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Getting the most from transit synergies

Conrad deFiebremn2020.orgConrad deFiebre

It doesn’t take rocket science to figure out that all modes of transportation support and complement one another. Even astronauts drive to the base and walk to the launch tower before blasting off. On a more mundane level, we walk to cars and transit and walk again when we debark. We drive or ride to the airport and walk or tram to the jetway. Biking, walking and transit are similarly joined.

Different transit modes — light rail, commuter rail and buses — also work hand in hand. That’s why the Metropolitan Council is planning significant changes to its Metro Transit bus service when the Central Corridor light rail, now dubbed the METRO Green Line, opens for business in 2014.

Some rubber-tire routes that parallel the Green Line along University Avenue in St. Paul will be cut back or eliminated, while more buses and at least one new route will be deployed on streets that cross the train tracks.

“There’s really no opportunity to park and ride in the corridor,” Metro Transit’s John Levin told MPR News. “So people need to walk or bike or take the bus to get to the corridor. We’re trying to create that bus transit network that makes it easy for folks who aren’t within biking or walking distance to use the Green Line.”

The Met Council is studying future service in a broad swath around the Green Line, including the Minneapolis and St. Paul downtowns and some of their neighborhoods, the University of Minnesota’s Minneapolis and St. Paul campuses and the St. Paul suburbs of Lauderdale, Falcon Heights and Roseville.

Nearly one-fourth of metro employment

This heart of the Twin Cities is home to a quarter-million residents and 357,600 jobs (as of 2008; probably more now as the economy recovers from the depths of the recession), which is nearly one-quarter of all the employment in the whole metro area. In addition, about 91,000 students attend nine colleges and universities in the area.

Public meetings, hearings, online comments and further study will precede final decisions by the council, expected before year’s end. But council staff have already issued a concept plan that proposes many changes. In all, 18 regular bus routes and five express routes are under study. U of M Campus Connector and circulator routes will not be affected.

“The primary emphasis of the Concept Plan is to reduce service on bus routes whose trips will be operated by Green Line trains and to shift those resources to improved coverage, frequency and hours of service on bus routes connecting with rail,” the plan’s executive summary states. “Improving the frequency of service will improve the reliability of the routes and connections between routes.”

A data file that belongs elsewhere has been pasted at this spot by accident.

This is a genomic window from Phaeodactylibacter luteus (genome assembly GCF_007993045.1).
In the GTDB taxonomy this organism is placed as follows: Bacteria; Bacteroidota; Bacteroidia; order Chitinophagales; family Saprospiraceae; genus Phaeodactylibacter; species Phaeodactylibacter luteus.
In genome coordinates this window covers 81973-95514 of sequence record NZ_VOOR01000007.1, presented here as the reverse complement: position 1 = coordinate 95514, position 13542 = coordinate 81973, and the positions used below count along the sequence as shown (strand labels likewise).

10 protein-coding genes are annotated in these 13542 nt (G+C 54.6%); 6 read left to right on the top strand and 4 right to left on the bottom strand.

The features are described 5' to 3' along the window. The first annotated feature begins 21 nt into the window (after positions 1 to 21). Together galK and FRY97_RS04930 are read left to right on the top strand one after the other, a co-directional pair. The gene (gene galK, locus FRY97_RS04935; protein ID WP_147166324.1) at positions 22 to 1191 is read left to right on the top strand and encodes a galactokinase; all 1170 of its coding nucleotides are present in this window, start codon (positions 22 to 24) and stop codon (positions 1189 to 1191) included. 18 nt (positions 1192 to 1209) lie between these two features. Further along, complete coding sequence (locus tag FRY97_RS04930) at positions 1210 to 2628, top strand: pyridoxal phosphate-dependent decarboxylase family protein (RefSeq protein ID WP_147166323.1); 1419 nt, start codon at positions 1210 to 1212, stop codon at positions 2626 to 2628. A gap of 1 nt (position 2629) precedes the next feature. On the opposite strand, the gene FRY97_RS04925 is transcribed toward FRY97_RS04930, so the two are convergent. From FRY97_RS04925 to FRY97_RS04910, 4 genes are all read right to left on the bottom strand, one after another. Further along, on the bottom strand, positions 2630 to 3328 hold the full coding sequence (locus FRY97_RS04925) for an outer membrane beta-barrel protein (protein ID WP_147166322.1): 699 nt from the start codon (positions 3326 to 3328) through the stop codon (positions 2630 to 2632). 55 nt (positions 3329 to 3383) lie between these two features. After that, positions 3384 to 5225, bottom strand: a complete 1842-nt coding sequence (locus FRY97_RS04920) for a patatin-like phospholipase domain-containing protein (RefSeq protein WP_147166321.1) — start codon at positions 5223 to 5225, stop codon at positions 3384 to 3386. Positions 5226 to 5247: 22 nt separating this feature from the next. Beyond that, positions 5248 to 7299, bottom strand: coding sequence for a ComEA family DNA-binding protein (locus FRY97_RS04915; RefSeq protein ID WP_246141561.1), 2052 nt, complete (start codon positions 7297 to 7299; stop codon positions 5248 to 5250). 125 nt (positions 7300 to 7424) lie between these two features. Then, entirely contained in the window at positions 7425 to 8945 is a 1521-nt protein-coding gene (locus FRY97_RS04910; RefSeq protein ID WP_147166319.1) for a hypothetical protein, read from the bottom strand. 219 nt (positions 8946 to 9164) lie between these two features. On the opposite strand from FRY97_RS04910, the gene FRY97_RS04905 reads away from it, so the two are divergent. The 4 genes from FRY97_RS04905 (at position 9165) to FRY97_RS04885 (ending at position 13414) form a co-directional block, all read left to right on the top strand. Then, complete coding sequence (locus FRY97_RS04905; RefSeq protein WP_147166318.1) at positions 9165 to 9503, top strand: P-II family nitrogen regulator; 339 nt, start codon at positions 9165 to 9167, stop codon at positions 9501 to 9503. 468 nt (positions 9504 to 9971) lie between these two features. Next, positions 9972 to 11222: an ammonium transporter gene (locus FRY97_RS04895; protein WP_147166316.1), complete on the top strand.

Highlights

Here are highlights of the proposal:

  • Along, the University Avenue corridor, the limited-stop Route 50 will be replaced by light rail, and a scaled-back Route 16 will continue to run from downtown St. Paul to Oak Street on the UofM main campus, and all the way to downtown Minneapolis between 1 and 5 a.m., when trains will not operate. The Route 94 freeway flyer will operate nonstop between the downtowns only during weekday rush hours.
  • North-south routes on Dale Street (Route 65), Raymond Avenue (87) and Snelling Avenue (84) in St. Paul will make more frequent connections with the Green Line and a new Route 83 on Lexington Parkway will fill in a two-mile gap in current bus service.
  • Route 63 will be extended from the University of St. Thomas area in St. Paul to the Raymond Avenue station. Route 8 will be combined with Route 67 to serve Franklin Avenue from Hiawatha Avenue (a stop on the METRO Blue Line, nee Hiawatha LRT) to University and Fairview Avenues, then follow the existing route to downtown St. Paul.
  • Limited-stop Route 134 commuter service on Cleveland and Cretin Avenues in St. Paul will be reduced on the fringe of rush hours, but continue unchanged during the most popular commute times. Route 144 will be eliminated, with alternative service on Route 84 and the Green Line.
  • No changes are envisioned for Routes 2, 3, 21 and 53 in the service area, and Route 6 will get a minor extension from Oak Street and Washington Avenue to the Stadium Village station.
  • Metro Mobility hours for the disabled may be increased slightly in Falcon Heights and Roseville to maintain federally-mandated parity with increased regular bus service in the area.

Further plans in concept document

More improvement priorities, including stepped-up frequency on Routes 21 (Selby-Lake), 62 (Rice Street) and 83 (Lexington) are listed in the concept plan in hopes of future funding availability.

The council’s proactive planning recognizes that mobility in a busy metropolis like the Twin Cities relies not on individual roads, trails and transitways but on the coordination that links them into an efficient system. Transit riders and drivers alike will reap the benefits come 2014.

Conrad deFiebre is a Transportation Fellow at Minnesota 2020, a progressive, nonpartisan think tank based in St. Paul. This article originally appeared on its website.

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